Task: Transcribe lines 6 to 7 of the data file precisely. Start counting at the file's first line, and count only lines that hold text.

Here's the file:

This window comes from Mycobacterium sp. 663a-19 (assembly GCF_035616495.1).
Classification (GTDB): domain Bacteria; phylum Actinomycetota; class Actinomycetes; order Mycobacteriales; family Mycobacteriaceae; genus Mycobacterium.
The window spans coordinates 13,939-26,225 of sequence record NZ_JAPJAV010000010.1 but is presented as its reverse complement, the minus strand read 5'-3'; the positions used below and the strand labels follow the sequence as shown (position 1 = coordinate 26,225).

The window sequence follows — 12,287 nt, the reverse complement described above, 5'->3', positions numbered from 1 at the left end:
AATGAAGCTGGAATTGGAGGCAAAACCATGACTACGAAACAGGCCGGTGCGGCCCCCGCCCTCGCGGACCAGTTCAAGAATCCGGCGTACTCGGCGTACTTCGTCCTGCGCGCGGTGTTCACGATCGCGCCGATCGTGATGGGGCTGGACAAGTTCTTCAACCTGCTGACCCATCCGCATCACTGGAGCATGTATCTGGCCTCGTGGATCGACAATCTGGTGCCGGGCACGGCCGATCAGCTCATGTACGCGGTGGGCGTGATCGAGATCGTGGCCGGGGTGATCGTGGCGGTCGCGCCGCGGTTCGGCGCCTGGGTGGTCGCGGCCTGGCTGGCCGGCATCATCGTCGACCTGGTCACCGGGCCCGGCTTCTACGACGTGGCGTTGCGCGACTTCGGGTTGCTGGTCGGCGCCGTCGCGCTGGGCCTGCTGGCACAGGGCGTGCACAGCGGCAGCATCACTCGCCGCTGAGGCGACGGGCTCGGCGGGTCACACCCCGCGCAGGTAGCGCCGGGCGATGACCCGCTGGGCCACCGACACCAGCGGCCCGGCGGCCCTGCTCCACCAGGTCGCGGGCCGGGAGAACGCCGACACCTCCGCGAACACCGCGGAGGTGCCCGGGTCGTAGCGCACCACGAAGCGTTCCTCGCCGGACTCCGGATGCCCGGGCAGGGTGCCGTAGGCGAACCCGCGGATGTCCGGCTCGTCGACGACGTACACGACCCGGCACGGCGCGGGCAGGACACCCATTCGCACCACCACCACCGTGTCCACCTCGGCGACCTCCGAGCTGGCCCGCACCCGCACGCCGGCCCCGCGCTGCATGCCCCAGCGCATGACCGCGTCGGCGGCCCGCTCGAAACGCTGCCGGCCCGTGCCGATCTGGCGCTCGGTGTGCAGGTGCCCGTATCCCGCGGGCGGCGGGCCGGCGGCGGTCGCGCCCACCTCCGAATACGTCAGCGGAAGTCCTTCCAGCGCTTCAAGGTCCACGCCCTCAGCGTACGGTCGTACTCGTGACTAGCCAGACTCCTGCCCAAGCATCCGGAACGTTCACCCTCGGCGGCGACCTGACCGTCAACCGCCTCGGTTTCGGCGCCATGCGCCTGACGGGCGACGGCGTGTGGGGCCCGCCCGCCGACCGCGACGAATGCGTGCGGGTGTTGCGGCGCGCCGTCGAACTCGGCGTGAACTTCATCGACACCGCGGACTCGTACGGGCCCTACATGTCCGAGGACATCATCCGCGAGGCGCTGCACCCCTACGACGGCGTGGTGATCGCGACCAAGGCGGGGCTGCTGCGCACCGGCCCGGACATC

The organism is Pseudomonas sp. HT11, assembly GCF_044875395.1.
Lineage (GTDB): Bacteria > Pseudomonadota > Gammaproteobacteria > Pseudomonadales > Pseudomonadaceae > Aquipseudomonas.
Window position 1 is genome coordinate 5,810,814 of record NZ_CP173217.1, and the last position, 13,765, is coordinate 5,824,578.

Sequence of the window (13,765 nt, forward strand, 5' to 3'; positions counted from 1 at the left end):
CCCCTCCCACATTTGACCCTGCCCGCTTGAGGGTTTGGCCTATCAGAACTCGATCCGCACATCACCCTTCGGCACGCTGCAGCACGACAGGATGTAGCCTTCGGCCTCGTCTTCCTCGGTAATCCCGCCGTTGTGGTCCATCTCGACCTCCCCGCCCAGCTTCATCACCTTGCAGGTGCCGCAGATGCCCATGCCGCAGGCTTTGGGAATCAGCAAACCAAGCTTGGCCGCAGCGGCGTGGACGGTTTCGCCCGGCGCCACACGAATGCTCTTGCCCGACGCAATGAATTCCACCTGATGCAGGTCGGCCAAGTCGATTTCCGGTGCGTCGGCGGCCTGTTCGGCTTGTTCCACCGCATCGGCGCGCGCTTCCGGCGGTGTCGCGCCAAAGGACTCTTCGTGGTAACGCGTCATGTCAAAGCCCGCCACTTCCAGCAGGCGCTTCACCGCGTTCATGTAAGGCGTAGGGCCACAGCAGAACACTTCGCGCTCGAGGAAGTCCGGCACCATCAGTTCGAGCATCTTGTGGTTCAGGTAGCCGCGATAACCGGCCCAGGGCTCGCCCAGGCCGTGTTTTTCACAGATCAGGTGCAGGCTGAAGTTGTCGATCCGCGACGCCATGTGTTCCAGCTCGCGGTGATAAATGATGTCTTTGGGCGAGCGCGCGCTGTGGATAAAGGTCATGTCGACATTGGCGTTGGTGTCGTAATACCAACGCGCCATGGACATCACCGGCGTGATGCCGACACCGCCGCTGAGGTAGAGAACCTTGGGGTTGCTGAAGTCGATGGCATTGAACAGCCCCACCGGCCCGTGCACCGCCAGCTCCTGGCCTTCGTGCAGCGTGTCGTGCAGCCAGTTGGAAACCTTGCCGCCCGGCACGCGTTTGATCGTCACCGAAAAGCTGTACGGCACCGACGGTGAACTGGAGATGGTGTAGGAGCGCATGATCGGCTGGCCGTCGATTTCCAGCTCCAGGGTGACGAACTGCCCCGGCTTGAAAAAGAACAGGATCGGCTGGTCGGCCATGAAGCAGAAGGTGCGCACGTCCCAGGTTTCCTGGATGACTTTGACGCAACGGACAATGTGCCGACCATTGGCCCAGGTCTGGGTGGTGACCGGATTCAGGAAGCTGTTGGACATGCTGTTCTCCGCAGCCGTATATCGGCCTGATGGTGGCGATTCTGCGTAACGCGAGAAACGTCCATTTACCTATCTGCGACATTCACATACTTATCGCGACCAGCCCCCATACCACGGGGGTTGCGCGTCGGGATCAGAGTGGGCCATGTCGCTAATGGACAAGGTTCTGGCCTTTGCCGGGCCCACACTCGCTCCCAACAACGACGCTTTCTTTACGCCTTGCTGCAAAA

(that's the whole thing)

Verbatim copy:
The organism is Pseudomonas sp. HT11, assembly GCF_044875395.1.
Lineage (GTDB): Bacteria > Pseudomonadota > Gammaproteobacteria > Pseudomonadales > Pseudomonadaceae > Aquipseudomonas.